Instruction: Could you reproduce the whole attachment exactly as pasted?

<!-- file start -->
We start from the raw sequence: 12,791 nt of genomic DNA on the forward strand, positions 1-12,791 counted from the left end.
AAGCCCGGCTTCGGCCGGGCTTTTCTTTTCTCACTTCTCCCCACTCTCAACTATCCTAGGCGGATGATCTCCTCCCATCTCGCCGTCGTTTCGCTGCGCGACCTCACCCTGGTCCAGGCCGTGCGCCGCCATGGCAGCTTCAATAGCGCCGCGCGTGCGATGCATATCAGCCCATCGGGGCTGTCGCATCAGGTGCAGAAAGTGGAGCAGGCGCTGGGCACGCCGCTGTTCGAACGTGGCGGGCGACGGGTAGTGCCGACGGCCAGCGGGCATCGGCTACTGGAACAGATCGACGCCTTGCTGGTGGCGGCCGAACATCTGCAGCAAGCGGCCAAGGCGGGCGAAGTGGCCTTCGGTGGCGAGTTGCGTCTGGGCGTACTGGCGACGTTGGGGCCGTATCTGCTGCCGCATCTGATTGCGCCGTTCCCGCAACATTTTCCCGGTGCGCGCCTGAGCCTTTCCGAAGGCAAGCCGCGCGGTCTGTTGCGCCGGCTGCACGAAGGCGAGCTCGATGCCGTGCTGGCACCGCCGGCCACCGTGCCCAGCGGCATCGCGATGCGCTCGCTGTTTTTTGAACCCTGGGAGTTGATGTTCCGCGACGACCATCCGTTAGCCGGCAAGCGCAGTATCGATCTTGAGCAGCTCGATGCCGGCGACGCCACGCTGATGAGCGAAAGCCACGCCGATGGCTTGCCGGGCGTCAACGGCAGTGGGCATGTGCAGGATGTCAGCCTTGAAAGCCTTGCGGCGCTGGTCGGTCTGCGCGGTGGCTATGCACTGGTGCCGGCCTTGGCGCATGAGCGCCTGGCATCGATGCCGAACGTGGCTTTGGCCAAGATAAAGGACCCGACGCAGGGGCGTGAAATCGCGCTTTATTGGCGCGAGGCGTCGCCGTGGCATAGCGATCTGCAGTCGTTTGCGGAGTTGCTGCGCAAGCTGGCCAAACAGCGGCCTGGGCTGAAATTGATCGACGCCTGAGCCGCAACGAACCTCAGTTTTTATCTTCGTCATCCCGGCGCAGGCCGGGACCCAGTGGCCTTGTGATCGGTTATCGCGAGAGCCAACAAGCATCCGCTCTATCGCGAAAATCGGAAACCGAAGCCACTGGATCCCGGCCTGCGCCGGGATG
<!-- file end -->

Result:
We start from the raw sequence: 12,791 nt of genomic DNA on the forward strand, positions 1-12,791 counted from the left end.
AAGCCCGGCTTCGGCCGGGCTTTTCTTTTCTCACTTCTCCCCACTCTCAACTATCCTAGGCGGATGATCTCCTCCCATCTCGCCGTCGTTTCGCTGCGCGACCTCACCCTGGTCCAGGCCGTGCGCCGCCATGGCAGCTTCAATAGCGCCGCGCGTGCGATGCATATCAGCCCATCGGGGCTGTCGCATCAGGTGCAGAAAGTGGAGCAGGCGCTGGGCACGCCGCTGTTCGAACGTGGCGGGCGACGGGTAGTGCCGACGGCCAGCGGGCATCGGCTACTGGAACAGATCGACGCCTTGCTGGTGGCGGCCGAACATCTGCAGCAAGCGGCCAAGGCGGGCGAAGTGGCCTTCGGTGGCGAGTTGCGTCTGGGCGTACTGGCGACGTTGGGGCCGTATCTGCTGCCGCATCTGATTGCGCCGTTCCCGCAACATTTTCCCGGTGCGCGCCTGAGCCTTTCCGAAGGCAAGCCGCGCGGTCTGTTGCGCCGGCTGCACGAAGGCGAGCTCGATGCCGTGCTGGCACCGCCGGCCACCGTGCCCAGCGGCATCGCGATGCGCTCGCTGTTTTTTGAACCCTGGGAGTTGATGTTCCGCGACGACCATCCGTTAGCCGGCAAGCGCAGTATCGATCTTGAGCAGCTCGATGCCGGCGACGCCACGCTGATGAGCGAAAGCCACGCCGATGGCTTGCCGGGCGTCAACGGCAGTGGGCATGTGCAGGATGTCAGCCTTGAAAGCCTTGCGGCGCTGGTCGGTCTGCGCGGTGGCTATGCACTGGTGCCGGCCTTGGCGCATGAGCGCCTGGCATCGATGCCGAACGTGGCTTTGGCCAAGATAAAGGACCCGACGCAGGGGCGTGAAATCGCGCTTTATTGGCGCGAGGCGTCGCCGTGGCATAGCGATCTGCAGTCGTTTGCGGAGTTGCTGCGCAAGCTGGCCAAACAGCGGCCTGGGCTGAAATTGATCGACGCCTGAGCCGCAACGAACCTCAGTTTTTATCTTCGTCATCCCGGCGCAGGCCGGGACCCAGTGGCCTTGTGATCGGTTATCGCGAGAGCCAACAAGCATCCGCTCTATCGCGAAAATCGGAAACCGAAGCCACTGGATCCCGGCCTGCGCCGGGATG